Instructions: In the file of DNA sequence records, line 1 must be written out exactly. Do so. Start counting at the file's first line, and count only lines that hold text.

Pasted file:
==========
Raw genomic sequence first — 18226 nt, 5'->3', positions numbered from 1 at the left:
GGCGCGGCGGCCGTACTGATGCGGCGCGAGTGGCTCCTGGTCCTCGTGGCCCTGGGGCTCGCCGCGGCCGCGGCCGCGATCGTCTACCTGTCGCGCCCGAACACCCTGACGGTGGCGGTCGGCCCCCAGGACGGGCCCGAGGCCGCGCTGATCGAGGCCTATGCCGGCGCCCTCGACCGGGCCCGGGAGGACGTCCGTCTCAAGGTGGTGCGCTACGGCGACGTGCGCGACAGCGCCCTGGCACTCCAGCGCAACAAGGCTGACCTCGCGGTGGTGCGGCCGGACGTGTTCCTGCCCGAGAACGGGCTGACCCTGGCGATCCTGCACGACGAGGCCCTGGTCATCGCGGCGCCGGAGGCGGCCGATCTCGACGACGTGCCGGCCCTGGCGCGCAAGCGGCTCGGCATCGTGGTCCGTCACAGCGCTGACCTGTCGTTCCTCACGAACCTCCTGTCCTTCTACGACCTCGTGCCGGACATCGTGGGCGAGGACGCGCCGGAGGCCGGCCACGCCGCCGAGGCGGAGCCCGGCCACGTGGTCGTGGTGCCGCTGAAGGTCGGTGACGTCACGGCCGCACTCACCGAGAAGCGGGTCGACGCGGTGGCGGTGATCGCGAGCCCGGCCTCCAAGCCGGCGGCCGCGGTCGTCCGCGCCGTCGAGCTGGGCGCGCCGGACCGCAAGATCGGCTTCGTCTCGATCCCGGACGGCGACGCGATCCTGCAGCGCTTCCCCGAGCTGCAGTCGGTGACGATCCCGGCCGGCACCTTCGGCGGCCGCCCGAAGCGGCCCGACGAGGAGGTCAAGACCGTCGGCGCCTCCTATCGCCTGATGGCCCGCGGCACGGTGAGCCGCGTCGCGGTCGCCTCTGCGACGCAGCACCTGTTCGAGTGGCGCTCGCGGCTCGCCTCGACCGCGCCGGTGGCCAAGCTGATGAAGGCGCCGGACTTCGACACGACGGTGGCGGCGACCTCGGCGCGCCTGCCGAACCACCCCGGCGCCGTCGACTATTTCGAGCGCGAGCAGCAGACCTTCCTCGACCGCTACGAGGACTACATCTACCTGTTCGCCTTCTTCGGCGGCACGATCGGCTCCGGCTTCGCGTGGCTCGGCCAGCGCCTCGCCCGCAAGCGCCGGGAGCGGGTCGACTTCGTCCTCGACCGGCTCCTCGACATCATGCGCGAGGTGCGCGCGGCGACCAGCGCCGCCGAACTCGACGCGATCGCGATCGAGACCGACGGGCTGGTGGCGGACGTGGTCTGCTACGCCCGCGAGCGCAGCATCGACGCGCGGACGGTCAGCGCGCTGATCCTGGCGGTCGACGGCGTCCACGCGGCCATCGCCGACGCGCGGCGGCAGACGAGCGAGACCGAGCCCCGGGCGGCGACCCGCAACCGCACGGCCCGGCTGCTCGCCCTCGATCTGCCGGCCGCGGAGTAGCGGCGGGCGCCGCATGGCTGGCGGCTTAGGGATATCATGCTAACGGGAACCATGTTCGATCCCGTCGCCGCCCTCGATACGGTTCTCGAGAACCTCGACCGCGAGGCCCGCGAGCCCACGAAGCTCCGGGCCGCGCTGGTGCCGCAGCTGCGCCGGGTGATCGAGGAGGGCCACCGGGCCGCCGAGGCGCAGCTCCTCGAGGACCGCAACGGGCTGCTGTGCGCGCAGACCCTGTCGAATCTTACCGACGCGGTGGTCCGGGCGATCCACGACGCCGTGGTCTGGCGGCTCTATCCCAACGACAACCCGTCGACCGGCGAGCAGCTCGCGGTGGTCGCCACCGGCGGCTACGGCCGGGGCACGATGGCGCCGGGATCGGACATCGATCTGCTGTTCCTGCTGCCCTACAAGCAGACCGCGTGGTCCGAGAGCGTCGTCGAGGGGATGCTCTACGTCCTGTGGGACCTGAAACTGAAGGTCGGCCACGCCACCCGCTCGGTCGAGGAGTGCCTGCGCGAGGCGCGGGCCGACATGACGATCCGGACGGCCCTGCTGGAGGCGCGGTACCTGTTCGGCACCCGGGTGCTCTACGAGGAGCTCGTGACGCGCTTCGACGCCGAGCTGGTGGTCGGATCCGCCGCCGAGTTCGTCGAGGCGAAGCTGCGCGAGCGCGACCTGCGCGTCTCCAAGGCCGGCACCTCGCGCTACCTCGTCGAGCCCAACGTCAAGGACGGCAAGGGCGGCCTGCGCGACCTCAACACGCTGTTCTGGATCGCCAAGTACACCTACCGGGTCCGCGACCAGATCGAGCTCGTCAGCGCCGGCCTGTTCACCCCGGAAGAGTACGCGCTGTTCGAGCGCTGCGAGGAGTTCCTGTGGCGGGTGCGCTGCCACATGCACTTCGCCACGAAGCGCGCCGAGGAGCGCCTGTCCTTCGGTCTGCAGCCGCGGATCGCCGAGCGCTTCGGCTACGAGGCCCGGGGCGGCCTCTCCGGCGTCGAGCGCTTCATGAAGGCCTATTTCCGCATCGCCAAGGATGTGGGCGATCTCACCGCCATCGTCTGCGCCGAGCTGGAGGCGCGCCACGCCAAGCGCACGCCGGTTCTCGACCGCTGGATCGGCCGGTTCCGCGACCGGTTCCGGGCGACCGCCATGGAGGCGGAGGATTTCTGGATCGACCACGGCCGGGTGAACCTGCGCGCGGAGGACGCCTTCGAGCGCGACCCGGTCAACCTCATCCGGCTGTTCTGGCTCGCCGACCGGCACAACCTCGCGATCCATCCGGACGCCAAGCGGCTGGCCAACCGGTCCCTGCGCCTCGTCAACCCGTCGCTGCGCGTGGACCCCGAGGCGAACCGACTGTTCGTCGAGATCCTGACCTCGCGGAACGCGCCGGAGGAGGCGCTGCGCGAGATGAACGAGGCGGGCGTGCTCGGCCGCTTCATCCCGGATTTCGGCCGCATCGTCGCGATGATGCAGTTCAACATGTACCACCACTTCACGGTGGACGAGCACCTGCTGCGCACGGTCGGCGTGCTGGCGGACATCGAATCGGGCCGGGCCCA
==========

Raw genomic sequence first — 18226 nt, 5'->3', positions numbered from 1 at the left: